The Body on the Moor: Neil Dovestone, A Modern Case of Strychnine Poisoning
This week, the BBC Magazine is running a series of reports on the case of Neil Dovestone. This isn't his real name: Neil Dovestone is a John Doe, his identity remains unknown to the police, despite months of police investigation and media coverage.
If you're not familiar with Neil's case, here are the details. On the morning of December 11 2015, Neil Dovestone, an elderly man of between 65 and 75 years old, took the 10 am train from London's Euston Station to Manchester Piccadilly. Arriving just after midday, Neil spent 53 minutes perusing the shops at the station before travelling to Saddleworth Moor in Oldham. Here, Neil went into the Clarence pub and asked the landlord for directions to "the mountains" - though he did not specify a particular place. The landlord then took him to the door of the pub and directed him towards the Dovestone Reservoir (hence the name of this John Doe). Neil then left the pub, heading in that direction, and was not seen again until just after 3 pm. According to the witness, he was halfway up the Indian's Head, a 1500 ft peak. This the last confirmed sighting of Neil.
At 10:50 am the next morning, a cyclist was riding up the Indian's Head when he spotted Neil's body and called the emergency services. Neil was lying on his back with his arms by his side, prompting the cyclist to think that he had died of a heart attack. When the emergency services arrived, they found the following things on Neil's person:
Neil had no identification on his person, not even a wallet.
After the discovery of the body, a toxicology report showed that natural causes were not responsible for Neil's death: he had, in fact, died after taking a lethal dose of strychnine which readers of this blog will know is one of the deadliest substances known to man and was banned in the UK in 2006. Traces of the poison were also found on the empty bottle of thyroxine sodium in Neil's coat.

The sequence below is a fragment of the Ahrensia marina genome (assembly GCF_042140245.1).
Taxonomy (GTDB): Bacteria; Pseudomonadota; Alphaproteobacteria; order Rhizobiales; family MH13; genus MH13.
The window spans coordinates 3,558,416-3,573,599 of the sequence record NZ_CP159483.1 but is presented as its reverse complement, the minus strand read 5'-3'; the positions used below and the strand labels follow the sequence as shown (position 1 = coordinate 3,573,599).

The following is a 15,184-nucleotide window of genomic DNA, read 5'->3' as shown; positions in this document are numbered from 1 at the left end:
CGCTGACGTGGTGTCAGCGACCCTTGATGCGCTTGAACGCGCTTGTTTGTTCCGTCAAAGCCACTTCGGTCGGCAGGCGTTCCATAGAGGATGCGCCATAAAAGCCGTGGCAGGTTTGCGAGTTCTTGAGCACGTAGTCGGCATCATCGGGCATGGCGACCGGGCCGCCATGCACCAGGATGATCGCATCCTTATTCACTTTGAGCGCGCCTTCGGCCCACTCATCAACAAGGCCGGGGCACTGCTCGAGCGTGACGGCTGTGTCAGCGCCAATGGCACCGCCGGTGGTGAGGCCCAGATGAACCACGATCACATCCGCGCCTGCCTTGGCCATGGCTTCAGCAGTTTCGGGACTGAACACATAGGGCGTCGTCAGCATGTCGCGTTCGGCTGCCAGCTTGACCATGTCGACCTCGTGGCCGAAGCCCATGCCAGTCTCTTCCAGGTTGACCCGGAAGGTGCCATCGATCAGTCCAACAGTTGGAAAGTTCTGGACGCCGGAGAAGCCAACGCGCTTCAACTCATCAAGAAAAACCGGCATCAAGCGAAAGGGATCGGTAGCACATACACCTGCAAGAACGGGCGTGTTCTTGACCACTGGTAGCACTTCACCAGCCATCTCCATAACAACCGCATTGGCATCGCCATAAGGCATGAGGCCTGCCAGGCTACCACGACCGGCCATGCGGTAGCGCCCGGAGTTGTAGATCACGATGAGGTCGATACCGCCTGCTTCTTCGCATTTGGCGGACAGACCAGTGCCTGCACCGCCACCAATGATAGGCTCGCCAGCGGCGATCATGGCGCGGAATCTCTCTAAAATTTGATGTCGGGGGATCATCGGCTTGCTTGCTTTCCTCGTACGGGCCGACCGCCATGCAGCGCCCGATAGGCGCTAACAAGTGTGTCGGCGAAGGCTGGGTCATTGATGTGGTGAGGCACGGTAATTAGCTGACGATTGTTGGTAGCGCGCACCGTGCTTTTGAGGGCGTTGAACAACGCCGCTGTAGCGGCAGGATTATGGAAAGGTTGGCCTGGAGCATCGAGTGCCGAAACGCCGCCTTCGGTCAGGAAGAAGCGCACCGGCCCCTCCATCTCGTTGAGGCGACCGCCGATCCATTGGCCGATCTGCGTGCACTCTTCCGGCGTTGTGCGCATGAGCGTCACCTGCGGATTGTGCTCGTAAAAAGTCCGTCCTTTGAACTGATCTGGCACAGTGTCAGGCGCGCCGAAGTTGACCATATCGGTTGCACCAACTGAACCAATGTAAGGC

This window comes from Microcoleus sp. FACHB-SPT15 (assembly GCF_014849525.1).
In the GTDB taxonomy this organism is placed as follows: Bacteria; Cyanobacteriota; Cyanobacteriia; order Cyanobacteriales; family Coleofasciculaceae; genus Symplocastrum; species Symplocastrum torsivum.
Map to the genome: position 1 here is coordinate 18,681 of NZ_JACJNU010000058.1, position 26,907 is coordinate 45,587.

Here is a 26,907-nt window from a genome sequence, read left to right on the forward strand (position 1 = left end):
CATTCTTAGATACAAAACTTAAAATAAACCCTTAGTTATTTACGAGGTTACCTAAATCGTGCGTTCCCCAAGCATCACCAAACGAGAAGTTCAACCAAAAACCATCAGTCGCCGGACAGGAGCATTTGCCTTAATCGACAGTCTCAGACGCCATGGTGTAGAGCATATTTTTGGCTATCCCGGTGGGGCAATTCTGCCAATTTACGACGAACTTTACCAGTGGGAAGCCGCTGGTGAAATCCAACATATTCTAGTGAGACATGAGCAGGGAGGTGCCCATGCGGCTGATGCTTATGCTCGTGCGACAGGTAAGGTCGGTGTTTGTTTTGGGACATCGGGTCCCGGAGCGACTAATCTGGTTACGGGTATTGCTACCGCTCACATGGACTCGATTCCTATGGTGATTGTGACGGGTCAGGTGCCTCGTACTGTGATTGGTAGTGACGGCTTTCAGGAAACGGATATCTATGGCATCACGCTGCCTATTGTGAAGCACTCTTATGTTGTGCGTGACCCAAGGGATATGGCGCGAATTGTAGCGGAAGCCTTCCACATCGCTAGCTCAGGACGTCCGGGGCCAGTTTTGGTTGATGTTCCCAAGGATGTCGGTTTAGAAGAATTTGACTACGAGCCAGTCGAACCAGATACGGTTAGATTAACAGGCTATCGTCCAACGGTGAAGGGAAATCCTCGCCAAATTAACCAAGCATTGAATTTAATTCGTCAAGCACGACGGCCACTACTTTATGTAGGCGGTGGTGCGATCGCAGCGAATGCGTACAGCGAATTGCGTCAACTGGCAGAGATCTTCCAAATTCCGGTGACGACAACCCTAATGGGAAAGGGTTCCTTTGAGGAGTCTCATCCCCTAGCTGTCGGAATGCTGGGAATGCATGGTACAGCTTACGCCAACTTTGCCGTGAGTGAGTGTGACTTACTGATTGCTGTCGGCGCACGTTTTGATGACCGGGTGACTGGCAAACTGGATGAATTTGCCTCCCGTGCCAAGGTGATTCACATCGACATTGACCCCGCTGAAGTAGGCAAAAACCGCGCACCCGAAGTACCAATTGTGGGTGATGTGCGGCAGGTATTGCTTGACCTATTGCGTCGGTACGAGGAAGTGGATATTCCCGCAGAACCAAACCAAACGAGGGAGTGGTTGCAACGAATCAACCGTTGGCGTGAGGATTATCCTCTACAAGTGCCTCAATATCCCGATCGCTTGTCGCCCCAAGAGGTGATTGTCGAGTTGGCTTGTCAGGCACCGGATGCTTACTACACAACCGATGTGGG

This case is both tragic and fascinating. It is so sad that nobody has come forward and identified Neil and that nobody can explain why he travelled over 200 miles to Saddleworth Moor to take his own life, a place synonymous with the crimes of Ian Brady and Myra Hindley. All of the police enquiries and public appeals have (thus far) drawn a blank. That being said, nobody can say definitively that Neil wasn't murdered. There is not enough evidence to say either way. Knowing what I know about strychnine, I find it hard to accept that anybody would willingly use it to commit suicide. Anybody of sound mind, anyway. Death by strychnine is an agonising process, as I learned through my research into Christiana Edmunds, and it is an extremely uncommon cause of death in the 21st century.
Here's an artist's sketch of Neil because someone out there might recognise him. You just never know.
Image courtesy of The Independent. Follow the case using #bodyonthemoor